Maine’s Portland Museum of Art (PMA) spent $2.3 million on a .57-acre plot of land surrounding Winslow Homer’s former studio on Prouts Neck in Scarborough to preserve the view the legendary painter had of the Atlantic Ocean. The U-shaped parcel of land, which surrounds the studio on either side, beginning at the small road that leads to it, runs down to Cliff Walk, a publicly owned waterfront space. According to the Portland Press Herald, it had belonged to Doris Homer, who died in 2009. She was the widow of the artist’s nephew.
The PMA restored Homer’s studio and has been conducting public tours of it since 2012. It has established a conservation easement for the land surrounding the studio, and donated it to the Scarborough Land Trust, which will ensure that the property is never developed. Homer spent his final 27 years at the secluded seaside studio; many of his best-known maritime images and seascapes were painted there.
“Everyone had the same goals, and that is what brought us together: to protect the view of Winslow Homer,” Mark Bessire, the PMA’s director, told the Press Herald. “It’s the place that’s important. I love the physical building, but the location and the views that Homer had were as important as what’s inside.”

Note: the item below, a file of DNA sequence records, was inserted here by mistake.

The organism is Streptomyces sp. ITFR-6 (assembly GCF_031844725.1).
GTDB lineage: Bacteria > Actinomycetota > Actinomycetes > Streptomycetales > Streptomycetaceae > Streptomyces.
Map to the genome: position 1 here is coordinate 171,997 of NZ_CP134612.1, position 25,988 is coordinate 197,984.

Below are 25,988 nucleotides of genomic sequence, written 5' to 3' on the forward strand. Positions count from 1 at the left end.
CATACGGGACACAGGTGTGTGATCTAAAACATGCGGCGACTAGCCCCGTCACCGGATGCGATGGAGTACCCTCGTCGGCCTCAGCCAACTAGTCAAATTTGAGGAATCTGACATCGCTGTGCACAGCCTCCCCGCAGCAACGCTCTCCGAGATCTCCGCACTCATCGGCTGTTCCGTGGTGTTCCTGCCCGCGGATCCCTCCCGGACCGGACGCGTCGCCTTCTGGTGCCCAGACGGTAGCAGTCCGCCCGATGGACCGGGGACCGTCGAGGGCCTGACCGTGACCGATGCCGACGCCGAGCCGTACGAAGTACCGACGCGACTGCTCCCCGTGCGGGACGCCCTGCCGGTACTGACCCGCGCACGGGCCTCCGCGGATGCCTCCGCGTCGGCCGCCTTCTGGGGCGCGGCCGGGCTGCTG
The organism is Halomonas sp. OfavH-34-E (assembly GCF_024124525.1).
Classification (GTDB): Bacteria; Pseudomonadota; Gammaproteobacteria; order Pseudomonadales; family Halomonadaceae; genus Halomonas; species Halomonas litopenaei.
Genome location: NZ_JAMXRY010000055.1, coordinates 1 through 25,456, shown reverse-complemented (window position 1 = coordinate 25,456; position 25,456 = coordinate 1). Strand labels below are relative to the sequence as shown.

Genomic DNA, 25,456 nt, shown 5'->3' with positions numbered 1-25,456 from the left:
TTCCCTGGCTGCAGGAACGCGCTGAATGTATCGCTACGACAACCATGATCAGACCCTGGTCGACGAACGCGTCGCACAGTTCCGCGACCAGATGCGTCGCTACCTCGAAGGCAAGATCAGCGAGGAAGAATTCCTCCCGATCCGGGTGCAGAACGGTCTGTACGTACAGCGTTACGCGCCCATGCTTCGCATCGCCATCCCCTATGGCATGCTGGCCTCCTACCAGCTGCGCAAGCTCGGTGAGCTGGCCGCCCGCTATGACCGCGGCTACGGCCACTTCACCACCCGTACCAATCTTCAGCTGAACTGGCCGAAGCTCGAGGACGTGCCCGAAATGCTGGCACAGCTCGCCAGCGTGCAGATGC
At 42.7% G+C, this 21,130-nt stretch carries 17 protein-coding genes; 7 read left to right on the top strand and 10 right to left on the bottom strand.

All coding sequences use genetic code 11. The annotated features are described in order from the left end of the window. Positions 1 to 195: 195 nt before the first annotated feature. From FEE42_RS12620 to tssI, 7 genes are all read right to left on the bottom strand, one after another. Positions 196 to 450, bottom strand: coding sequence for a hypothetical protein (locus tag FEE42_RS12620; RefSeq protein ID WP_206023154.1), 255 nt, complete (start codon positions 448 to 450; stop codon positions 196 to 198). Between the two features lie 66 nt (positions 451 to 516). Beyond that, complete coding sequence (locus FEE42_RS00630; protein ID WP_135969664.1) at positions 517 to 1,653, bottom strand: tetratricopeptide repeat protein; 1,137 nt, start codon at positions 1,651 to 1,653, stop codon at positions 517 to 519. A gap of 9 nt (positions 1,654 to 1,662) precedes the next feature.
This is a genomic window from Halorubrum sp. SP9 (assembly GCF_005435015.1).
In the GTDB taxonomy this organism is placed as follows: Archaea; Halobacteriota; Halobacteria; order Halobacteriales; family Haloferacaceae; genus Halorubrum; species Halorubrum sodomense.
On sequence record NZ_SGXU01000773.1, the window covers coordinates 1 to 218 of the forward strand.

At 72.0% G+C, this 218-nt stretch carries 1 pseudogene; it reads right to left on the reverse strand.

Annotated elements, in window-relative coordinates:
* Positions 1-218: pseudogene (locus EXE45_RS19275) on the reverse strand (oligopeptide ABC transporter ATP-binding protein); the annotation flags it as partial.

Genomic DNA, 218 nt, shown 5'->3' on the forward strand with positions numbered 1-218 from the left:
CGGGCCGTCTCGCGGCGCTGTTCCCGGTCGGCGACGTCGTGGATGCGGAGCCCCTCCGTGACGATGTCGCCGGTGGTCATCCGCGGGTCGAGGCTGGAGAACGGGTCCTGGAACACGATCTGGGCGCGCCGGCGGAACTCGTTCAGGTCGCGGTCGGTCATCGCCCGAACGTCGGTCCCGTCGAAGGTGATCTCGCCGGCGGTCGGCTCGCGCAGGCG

The museum will erect a storage shed, do some minor landscaping, and re-create a path down to the Cliff Walk, but otherwise the property will remain unchanged.
“If the museum changes its mind and wants to build a house, the land trust will say no,” Jeremy Wintersteen, a member of the Scarborough Land Trust, told the Press Herald. “We think of this as a blend of land conservation and artistic heritage. It’s a pretty neat project when those two things are joined. It’s land preservation, but it’s also preserving the heritage of one of America’s most famous painters.”
Fall tickets are now available for the PMA’s 2.5-hour tours of the Winslow Homer Studio.
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